Managerial selection, psychological testing
Would you feel confident that auto-generated reports provide a sufficient and accurate picture of who you really are as a person?
The question is, of course, rhetorical. But since the industry currently is moving towards more automated assessments, I want to mention three reasons for carrying out the personal meeting. Firstly, without a meeting, how could I as a psychologist deliver a qualified assessment? Secondly, I always strive for providing the kind of exciting and useful learning experience I myself once got. Thirdly, candidates are actively involved in a hypothesis-testing dialogue as opposed to being told who they “are.”
Apart from the dialogue leading to more accurate assessments, candidates feel they are being assessed fairly. I'd like to think that you appreciate how this process ensures your employer brand.
Would you like to know more?
If you are a manager, then just like me you may have undergone a personal assessment with psychological testing and can relate to what it is like to be a candidate.
My personal most rewarding candidate experience occurred back in the 90's where I met a psychologist who discussed my test results with me. I discovered that for the first time in my life, I could talk about personal areas of development without offering up endless justification. Instead, it turned into a learning experience and I left the meeting energised.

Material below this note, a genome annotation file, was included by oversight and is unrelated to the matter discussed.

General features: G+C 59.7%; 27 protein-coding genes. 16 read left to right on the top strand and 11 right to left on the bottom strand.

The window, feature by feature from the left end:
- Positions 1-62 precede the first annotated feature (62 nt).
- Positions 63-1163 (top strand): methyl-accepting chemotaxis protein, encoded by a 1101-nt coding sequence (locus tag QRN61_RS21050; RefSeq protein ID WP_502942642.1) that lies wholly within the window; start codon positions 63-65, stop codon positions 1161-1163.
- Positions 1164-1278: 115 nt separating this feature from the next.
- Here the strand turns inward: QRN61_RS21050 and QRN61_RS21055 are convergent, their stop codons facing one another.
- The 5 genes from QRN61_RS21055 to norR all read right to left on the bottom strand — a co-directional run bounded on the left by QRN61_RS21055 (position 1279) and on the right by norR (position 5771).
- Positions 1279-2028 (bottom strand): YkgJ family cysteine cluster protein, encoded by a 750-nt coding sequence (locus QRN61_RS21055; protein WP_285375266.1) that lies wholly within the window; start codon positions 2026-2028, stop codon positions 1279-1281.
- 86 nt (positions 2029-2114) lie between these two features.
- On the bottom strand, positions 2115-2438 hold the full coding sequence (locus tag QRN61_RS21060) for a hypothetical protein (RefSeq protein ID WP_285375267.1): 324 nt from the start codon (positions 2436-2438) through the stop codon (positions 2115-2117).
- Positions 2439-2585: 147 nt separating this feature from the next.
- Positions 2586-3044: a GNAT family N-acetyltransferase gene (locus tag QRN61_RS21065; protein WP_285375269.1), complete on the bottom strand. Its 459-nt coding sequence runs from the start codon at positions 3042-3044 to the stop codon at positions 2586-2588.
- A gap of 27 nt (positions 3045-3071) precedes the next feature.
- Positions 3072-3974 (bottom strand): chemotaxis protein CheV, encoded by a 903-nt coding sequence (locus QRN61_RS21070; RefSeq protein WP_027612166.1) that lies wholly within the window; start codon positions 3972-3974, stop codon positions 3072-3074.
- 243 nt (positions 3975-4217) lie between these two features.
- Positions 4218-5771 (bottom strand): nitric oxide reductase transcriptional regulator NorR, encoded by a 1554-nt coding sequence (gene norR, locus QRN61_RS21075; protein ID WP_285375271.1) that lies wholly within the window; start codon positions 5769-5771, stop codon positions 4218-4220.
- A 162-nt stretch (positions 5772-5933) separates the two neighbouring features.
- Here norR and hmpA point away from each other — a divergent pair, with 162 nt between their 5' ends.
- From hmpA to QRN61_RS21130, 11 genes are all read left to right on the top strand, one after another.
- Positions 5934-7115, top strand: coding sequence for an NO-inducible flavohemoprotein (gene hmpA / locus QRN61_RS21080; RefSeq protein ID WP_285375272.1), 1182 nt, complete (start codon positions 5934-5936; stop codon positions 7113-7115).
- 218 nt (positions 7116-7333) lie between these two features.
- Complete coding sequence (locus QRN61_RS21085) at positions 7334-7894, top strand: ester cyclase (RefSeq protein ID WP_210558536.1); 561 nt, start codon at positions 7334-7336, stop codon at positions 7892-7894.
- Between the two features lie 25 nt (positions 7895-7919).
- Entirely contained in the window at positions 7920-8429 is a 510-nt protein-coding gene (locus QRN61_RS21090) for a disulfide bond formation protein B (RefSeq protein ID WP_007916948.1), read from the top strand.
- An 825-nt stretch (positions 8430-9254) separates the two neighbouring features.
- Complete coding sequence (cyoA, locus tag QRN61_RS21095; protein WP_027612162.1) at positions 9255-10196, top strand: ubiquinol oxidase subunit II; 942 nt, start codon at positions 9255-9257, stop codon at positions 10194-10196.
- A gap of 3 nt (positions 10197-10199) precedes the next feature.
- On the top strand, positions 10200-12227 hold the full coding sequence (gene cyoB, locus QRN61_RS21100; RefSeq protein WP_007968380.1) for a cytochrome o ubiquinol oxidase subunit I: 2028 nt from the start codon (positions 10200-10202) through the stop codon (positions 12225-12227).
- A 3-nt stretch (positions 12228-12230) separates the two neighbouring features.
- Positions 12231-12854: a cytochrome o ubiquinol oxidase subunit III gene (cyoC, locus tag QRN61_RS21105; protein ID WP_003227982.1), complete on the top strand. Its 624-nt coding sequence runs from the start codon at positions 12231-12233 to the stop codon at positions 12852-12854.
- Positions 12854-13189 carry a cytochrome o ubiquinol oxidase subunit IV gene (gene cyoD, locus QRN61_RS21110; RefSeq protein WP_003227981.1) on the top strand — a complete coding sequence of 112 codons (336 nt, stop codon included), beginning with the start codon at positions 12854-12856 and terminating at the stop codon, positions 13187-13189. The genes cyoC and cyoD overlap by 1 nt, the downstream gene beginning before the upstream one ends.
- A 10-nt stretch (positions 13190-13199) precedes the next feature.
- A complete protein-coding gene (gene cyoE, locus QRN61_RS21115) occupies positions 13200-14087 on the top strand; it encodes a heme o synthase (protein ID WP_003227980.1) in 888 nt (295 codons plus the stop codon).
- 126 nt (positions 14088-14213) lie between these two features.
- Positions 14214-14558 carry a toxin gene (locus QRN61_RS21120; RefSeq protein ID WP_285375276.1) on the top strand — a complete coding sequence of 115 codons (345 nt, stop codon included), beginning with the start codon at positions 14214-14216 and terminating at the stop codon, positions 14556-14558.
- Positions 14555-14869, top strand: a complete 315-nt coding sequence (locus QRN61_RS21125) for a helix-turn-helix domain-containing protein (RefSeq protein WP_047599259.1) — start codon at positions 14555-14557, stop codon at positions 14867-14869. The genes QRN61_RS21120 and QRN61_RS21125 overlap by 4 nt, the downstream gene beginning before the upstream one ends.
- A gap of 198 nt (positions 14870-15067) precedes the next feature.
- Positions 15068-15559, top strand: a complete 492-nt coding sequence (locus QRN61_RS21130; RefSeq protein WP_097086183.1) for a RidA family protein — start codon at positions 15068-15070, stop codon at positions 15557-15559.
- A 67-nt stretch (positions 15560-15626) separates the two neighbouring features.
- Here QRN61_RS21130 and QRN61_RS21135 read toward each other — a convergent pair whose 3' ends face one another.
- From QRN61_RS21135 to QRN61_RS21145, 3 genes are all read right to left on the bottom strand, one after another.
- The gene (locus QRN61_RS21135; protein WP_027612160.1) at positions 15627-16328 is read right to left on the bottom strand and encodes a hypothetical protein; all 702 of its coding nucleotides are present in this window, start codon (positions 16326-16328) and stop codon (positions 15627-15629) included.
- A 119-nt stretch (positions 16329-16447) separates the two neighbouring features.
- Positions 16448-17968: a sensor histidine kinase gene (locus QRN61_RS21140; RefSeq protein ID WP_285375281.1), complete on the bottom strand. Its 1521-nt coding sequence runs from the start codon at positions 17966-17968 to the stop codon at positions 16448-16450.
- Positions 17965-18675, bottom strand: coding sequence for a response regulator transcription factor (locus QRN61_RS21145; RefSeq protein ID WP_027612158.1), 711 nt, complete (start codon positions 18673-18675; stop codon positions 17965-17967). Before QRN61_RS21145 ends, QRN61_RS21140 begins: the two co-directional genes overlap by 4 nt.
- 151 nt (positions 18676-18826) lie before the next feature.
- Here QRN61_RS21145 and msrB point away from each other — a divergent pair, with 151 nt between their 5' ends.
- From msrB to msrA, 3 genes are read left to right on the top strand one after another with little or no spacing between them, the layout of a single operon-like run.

I have heard contrasting stories from business acquaintances who have applied for top executive positions. Before meeting anyone from the potential employer, they have been asked to complete ability and personality tests online. Upon completion, they have received feedback in the form of automated reports. In other words, they were not offered a thorough discussion with a psychologist. In spite of that, in some cases the reports were followed by a
“thanks, but no thanks.”
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